First of all, good craftsmanship. Really, it has traditionally been high since the Soviet times.

And what else? Individual jewellers were awarded the prizes at the international competitions. But the jewellery pieces made by these jewellers are not mass jewellery for online stores!

Usually, advanced technological equipment is mentioned, especially the one used by large jewellery manufacturers. Well, they have it, but the foreign competitors also have up-to-date equipment...

What are the weaknesses?

First, the stones. There are practically no high-end and good quality stones on the Russian market. And the available stones are prohibitively expensive because of import duties, VAT, and very low competition in the domestic market. By the standards of the leading countries in this sphere, Russia offers so low supply of stones that there is no point in discussing it.

Second, high production costs. Historically, the assay supervision was not free, but with the introduction of the SIIS PMPS (State Integrated Information System in the control over the circulation of Precious Metals and Precious Stones), it will become incredibly expensive. Well, all other costs also increase, the main of which, according to the jewellers, will be the expected lack of VAT-free gold (today, it is obtained through purchasing the old jewellery from the population) and the elimination of special tax regimes for small businesses. It should be noted that the costs of medium and large jewellery businesses will not decrease, but they will definitely increase for small ones. And all this will happen against the background of a gradual increase in the interest rates on bank loans and against the background of our Russian habit to have high profit margins (it is impossible to do otherwise as the lending rates of the Russian rouble are not the same as those of the dollar or the euro).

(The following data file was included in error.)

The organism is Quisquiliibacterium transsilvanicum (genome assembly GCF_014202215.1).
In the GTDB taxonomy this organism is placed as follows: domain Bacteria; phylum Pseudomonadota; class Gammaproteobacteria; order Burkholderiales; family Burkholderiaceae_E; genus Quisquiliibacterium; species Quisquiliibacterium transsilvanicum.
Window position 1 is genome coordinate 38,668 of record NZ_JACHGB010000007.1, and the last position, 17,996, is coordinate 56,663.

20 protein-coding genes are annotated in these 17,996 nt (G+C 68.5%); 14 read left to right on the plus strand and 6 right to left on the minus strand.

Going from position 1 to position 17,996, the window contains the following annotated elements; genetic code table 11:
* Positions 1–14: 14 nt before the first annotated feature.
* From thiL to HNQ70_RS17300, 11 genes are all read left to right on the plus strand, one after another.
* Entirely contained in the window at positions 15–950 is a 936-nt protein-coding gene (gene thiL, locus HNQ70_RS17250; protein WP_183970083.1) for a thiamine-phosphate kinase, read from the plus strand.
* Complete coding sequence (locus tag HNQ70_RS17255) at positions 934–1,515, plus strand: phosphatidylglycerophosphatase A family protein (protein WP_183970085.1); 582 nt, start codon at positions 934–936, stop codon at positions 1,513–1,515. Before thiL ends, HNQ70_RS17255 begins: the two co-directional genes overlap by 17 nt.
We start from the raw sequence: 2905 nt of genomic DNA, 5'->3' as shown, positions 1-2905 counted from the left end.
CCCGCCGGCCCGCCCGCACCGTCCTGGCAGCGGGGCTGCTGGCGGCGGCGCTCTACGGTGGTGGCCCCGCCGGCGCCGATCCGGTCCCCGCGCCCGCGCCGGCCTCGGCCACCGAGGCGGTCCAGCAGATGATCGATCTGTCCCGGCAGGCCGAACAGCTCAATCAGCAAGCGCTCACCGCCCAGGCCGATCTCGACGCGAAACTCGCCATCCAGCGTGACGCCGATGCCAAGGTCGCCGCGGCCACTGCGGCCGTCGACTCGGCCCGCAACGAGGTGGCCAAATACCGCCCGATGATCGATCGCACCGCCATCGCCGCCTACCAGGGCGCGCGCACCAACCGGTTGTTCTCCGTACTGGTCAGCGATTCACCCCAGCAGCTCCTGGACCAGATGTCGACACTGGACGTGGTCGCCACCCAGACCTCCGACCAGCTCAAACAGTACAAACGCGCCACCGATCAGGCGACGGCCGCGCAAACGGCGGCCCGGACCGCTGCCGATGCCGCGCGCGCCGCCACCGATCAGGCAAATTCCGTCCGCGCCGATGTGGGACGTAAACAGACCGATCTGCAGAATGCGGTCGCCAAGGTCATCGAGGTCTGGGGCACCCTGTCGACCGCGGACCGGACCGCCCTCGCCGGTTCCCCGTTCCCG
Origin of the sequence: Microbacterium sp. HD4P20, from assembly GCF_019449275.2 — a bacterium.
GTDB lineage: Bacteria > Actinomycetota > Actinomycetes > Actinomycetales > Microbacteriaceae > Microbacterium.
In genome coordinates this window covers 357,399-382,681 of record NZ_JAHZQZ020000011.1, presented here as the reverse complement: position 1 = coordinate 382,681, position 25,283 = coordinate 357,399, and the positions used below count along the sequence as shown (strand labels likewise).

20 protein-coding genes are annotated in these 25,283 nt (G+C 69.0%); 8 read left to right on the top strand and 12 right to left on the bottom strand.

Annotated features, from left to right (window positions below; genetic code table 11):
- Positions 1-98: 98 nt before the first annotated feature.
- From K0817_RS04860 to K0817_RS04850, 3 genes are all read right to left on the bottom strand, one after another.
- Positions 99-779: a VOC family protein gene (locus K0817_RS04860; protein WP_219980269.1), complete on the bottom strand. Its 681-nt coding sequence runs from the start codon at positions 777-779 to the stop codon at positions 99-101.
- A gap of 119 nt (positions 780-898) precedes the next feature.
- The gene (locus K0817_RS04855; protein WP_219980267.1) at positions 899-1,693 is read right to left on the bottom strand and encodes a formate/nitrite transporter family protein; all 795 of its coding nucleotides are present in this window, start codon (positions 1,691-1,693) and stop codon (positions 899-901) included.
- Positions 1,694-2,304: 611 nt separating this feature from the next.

So, the share of the value added to the price of jewellery components (metal, stones) in the price of the Russian jewellery can hardly be considered competitive.

Third, the problem with the status of the Russian jewellery - there are still no world-class jewellery brands in Russia. There are no global pace-setters in jewellery. Some of our jewellers will be offended to hear these words. But honesty is the best policy for improving the business.

Human vanity still exists. If there is no globally recognized brand, the thing does not have a high status, the vanity is not quenched.

Fourth, the image of the country of origin, in many ways is too politicized abroad. All this, of course, has no direct relation to the jewellery, but buying a piece of jewellery is largely emotional.

As Yuri Shelementyev, Head of the Gemological Centre of the Moscow State University, likes to say, you need to sell not the goods, but emotions! Especially, when trading online. When customers walk around a store, they see the goods at random. But people do not get to any Internet website by chance - they go there with a purpose. And they open pages with a purpose. Will they want to open the “Russian page”? This is another question.